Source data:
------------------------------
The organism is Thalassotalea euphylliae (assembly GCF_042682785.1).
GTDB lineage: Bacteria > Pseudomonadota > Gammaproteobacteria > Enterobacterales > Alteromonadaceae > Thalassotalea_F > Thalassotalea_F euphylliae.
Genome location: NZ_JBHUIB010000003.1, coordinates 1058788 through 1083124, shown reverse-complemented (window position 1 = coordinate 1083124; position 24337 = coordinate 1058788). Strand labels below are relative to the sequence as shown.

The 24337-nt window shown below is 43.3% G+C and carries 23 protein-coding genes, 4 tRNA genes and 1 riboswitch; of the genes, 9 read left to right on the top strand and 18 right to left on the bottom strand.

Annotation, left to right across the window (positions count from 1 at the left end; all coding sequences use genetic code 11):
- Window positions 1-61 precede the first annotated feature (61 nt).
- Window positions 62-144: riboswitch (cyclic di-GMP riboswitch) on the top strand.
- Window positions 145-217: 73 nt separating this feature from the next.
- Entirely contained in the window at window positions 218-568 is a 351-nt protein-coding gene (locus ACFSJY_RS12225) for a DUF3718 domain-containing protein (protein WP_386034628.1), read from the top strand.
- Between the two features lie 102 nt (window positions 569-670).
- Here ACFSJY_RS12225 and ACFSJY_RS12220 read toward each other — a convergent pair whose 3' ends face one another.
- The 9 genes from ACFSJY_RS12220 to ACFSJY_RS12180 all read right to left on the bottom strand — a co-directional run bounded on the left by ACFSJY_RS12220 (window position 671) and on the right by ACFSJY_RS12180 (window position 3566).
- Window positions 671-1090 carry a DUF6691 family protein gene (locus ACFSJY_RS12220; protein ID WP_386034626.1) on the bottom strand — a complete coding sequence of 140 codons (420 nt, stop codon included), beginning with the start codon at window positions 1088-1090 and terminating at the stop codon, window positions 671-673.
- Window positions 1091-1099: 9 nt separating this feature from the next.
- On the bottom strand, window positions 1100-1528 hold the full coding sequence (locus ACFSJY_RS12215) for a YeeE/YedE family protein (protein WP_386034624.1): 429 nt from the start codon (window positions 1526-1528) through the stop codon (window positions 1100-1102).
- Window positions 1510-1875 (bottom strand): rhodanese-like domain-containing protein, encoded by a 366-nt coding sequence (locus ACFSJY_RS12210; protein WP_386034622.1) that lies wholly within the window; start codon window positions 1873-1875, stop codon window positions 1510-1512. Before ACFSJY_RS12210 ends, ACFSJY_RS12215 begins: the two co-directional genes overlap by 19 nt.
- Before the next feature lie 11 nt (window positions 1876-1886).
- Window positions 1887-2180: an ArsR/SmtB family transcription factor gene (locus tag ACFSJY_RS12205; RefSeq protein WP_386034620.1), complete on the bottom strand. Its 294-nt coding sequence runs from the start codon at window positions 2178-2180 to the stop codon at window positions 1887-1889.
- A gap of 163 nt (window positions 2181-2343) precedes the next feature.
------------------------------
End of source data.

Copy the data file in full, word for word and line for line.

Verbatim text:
The organism is Thalassotalea euphylliae (assembly GCF_042682785.1).
GTDB lineage: Bacteria > Pseudomonadota > Gammaproteobacteria > Enterobacterales > Alteromonadaceae > Thalassotalea_F > Thalassotalea_F euphylliae.
Genome location: NZ_JBHUIB010000003.1, coordinates 1058788 through 1083124, shown reverse-complemented (window position 1 = coordinate 1083124; position 24337 = coordinate 1058788). Strand labels below are relative to the sequence as shown.

The 24337-nt window shown below is 43.3% G+C and carries 23 protein-coding genes, 4 tRNA genes and 1 riboswitch; of the genes, 9 read left to right on the top strand and 18 right to left on the bottom strand.

Annotation, left to right across the window (positions count from 1 at the left end; all coding sequences use genetic code 11):
- Window positions 1-61 precede the first annotated feature (61 nt).
- Window positions 62-144: riboswitch (cyclic di-GMP riboswitch) on the top strand.
- Window positions 145-217: 73 nt separating this feature from the next.
- Entirely contained in the window at window positions 218-568 is a 351-nt protein-coding gene (locus ACFSJY_RS12225) for a DUF3718 domain-containing protein (protein WP_386034628.1), read from the top strand.
- Between the two features lie 102 nt (window positions 569-670).
- Here ACFSJY_RS12225 and ACFSJY_RS12220 read toward each other — a convergent pair whose 3' ends face one another.
- The 9 genes from ACFSJY_RS12220 to ACFSJY_RS12180 all read right to left on the bottom strand — a co-directional run bounded on the left by ACFSJY_RS12220 (window position 671) and on the right by ACFSJY_RS12180 (window position 3566).
- Window positions 671-1090 carry a DUF6691 family protein gene (locus ACFSJY_RS12220; protein ID WP_386034626.1) on the bottom strand — a complete coding sequence of 140 codons (420 nt, stop codon included), beginning with the start codon at window positions 1088-1090 and terminating at the stop codon, window positions 671-673.
- Window positions 1091-1099: 9 nt separating this feature from the next.
- On the bottom strand, window positions 1100-1528 hold the full coding sequence (locus ACFSJY_RS12215) for a YeeE/YedE family protein (protein WP_386034624.1): 429 nt from the start codon (window positions 1526-1528) through the stop codon (window positions 1100-1102).
- Window positions 1510-1875 (bottom strand): rhodanese-like domain-containing protein, encoded by a 366-nt coding sequence (locus ACFSJY_RS12210; protein WP_386034622.1) that lies wholly within the window; start codon window positions 1873-1875, stop codon window positions 1510-1512. Before ACFSJY_RS12210 ends, ACFSJY_RS12215 begins: the two co-directional genes overlap by 19 nt.
- Before the next feature lie 11 nt (window positions 1876-1886).
- Window positions 1887-2180: an ArsR/SmtB family transcription factor gene (locus tag ACFSJY_RS12205; RefSeq protein WP_386034620.1), complete on the bottom strand. Its 294-nt coding sequence runs from the start codon at window positions 2178-2180 to the stop codon at window positions 1887-1889.
- A gap of 163 nt (window positions 2181-2343) precedes the next feature.